In the first half, taking away one blown play resulting in a 75-yard touchdown pass (Tech’s shortest drive of the year by time, at 10 seconds), the Cats only allowed 145 yards of offense (approximately, as we don’t have firm numbers by half as this is being written). Of course, Tech also only had the ball for about eight minutes in the half, but two consecutive three-and-outs forced by the K-State defense in the second quarter were just as responsible for that as Tech’s quick strike touchdown.
And while the second half was atrocious, you can’t say enough about their performance in overtime. With absolutely huge plays by Jayd Kirby, D.J. Reed, and Duke Shelley, and a perfectly schemed plan for the final fourth-down play which left Shimonek no choice but to make a horrible pass out of the end zone, you have to give the unit props for closing the deal.
2) ...today, unbelievably, that was mostly D.J. Reed’s fault.
Look, Reed has been nails all season. He had a bad game, and he may not again. But today, matched up with Dylan Cantrell, he was lost, abused, and helpless for the most part. We can only speculate on the problem; a size disadvantage, a scheme flaw, or just a bad day on Reed’s part. But one fact is inescapable:
On each of Tech’s five touchdown drives, Tech faced a third-down situation in long yardage. And on each drive, Shimonek was able to find Cantrell for a first down on the sideline with Reed covering.
That said, Reed still deserves a nod for two plays: he kept Cantrell from scoring a touchdown a play before Cantrell actually did, and absolutely did not commit pass interference in the process (Cantrell had contacted Reed in a way that forces the defender to assume a run play, so the official did not call the penalty when Reed returned contact), and on the overtime drive Reed also kept Cantrell from catching an important pass.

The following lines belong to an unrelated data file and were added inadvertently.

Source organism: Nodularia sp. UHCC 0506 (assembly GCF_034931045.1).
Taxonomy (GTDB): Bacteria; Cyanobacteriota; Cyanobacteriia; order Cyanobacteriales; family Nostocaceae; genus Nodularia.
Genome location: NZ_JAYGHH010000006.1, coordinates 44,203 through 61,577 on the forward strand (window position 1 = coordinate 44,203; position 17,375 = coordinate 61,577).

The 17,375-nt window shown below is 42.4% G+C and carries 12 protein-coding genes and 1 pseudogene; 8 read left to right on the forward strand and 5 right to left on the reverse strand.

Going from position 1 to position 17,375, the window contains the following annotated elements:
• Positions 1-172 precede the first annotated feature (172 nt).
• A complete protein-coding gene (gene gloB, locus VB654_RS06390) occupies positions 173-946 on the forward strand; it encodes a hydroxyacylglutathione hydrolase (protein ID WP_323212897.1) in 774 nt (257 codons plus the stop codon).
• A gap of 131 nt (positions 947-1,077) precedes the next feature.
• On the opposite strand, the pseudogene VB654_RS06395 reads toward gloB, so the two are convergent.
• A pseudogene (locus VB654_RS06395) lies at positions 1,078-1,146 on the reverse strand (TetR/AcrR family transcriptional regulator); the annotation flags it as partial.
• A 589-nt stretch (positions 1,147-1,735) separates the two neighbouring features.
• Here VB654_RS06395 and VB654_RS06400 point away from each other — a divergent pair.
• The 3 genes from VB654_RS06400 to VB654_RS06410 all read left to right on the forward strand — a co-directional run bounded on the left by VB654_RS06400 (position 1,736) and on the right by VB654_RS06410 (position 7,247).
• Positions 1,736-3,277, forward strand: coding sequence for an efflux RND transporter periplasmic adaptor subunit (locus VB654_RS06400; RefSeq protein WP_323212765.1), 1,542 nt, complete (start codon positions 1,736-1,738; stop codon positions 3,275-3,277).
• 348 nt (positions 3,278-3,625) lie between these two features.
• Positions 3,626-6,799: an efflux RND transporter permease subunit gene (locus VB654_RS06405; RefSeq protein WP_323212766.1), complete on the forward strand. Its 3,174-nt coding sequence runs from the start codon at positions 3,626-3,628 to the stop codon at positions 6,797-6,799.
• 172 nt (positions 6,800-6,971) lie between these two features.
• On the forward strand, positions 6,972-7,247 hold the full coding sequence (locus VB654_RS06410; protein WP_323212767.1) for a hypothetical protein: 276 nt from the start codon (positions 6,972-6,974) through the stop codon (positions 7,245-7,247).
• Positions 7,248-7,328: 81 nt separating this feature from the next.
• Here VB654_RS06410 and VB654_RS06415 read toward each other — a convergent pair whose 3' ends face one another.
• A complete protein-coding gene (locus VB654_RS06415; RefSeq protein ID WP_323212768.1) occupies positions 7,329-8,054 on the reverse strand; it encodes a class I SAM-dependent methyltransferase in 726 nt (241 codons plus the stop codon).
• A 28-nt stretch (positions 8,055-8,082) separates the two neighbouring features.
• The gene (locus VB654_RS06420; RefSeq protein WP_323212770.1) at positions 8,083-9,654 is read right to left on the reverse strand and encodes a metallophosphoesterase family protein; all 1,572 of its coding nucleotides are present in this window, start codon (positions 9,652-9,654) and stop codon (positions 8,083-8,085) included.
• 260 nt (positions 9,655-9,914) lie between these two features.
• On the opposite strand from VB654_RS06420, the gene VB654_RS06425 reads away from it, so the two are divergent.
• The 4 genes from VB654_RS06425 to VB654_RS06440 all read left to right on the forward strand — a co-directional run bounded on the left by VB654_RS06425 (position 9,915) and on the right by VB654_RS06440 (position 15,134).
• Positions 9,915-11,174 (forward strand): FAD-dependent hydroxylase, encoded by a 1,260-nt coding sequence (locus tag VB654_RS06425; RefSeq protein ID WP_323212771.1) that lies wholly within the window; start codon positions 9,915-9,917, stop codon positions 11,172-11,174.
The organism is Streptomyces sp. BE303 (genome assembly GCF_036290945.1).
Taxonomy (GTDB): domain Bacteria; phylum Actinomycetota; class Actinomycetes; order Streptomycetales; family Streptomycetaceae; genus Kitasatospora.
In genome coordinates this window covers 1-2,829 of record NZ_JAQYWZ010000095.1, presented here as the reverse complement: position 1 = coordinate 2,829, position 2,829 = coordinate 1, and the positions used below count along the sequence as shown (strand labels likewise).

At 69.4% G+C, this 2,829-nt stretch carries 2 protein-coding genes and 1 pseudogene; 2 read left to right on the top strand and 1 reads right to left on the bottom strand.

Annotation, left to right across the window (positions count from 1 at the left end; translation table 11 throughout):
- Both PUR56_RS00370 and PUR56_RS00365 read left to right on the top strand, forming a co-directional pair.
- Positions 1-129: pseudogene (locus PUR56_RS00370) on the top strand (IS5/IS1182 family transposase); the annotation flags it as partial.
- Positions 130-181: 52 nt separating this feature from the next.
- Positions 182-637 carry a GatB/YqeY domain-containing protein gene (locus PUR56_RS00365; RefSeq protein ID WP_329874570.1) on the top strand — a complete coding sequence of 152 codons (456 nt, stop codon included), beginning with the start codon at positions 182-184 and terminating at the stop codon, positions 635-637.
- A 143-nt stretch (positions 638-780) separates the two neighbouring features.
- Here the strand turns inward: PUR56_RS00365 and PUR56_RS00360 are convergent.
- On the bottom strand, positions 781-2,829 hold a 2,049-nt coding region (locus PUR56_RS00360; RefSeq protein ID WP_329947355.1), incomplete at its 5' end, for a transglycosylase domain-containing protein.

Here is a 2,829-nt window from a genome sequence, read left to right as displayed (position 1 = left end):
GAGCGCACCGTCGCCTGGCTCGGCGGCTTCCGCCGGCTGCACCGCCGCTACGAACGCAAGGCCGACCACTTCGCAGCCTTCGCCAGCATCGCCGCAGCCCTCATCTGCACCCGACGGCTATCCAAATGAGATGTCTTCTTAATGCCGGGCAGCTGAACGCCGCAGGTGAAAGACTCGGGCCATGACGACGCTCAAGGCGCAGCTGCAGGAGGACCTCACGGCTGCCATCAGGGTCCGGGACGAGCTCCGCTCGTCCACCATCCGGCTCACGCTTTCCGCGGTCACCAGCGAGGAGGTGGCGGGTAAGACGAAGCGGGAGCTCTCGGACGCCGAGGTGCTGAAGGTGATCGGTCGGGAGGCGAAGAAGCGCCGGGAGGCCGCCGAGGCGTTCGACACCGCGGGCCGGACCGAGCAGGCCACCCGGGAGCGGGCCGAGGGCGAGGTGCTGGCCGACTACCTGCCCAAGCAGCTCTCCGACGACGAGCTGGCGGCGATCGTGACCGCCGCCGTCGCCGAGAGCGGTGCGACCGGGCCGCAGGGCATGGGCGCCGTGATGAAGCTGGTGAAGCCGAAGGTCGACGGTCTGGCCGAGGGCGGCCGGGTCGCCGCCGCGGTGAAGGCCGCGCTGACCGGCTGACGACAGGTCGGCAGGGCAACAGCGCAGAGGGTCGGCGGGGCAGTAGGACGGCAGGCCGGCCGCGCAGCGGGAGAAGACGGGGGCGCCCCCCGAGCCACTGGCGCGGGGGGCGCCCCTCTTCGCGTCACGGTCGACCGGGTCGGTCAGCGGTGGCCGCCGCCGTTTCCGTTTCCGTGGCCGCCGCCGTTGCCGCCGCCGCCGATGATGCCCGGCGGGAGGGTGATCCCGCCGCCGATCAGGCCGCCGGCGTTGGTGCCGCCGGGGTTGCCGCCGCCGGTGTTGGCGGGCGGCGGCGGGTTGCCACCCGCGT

The important part here, however, is that with the exception of Elijah Walker getting torched on the 75-yard one-play drive, the rest of the defense was largely coherent. There was no screaming OMG moment involving the linebackers. There were a couple of bad plays involving the defensive line, but they didn’t result in a lot of damage, and there was one play in which Cre Moore completely whiffed a tackle which did. But our usual complaints about the physical performance of the defense?
Non-existent today other than wondering what happened to Reed.
3) Faced with a defense which can actually defend the run, Dana Dimel decided to air it out.
As angry as we get with Dimel, he had the right game plan today assuming it was actually him calling the plays. It’s almost hard to believe, given the creativity being displayed, but Delton was sent out there with the go sign. The result? Bullets to Wildcat receivers all over the place.
The Wildcats ran sparingly, although Delton did get 10 carries in his lone half of action. The decision to shy away from the run was smart; taking away Silmon’s 42-yard breakaway, K-State had 103 yards on 35 carries. You all have calculators.
So we have to give the coaching staff a winning grade today on offense. The third quarter was bad, but there was also an excuse; Thompson was cold, and K-State only had the ball for 2:47.
4) Delton can throw! And Thompson can lead a drive!
Of course, Delton may be hurt now. But if K-State has to enter the back quarter of the schedule with Thompson as QB1, you’d be hard-pressed to find a Wildcat fan who’s terribly upset about it. With the game on the line, Thompson led a scoring drive within the context of a two-minute drill, although he had about twice that much time today.
No complaints. Play the guy that’s healthy.
5) A bowl is now within reach, but it won’t be easy.
The best bet would appear to be next week against West Virginia, because Oklahoma State sure seems like a non-starter and Iowa State is playing lights-out this season. But if the team which played today, and to be honest for much of 60 minutes against Oklahoma, shows up either next Saturday or in three weeks, the Wildcats should be good for an 8th-straight bowl game.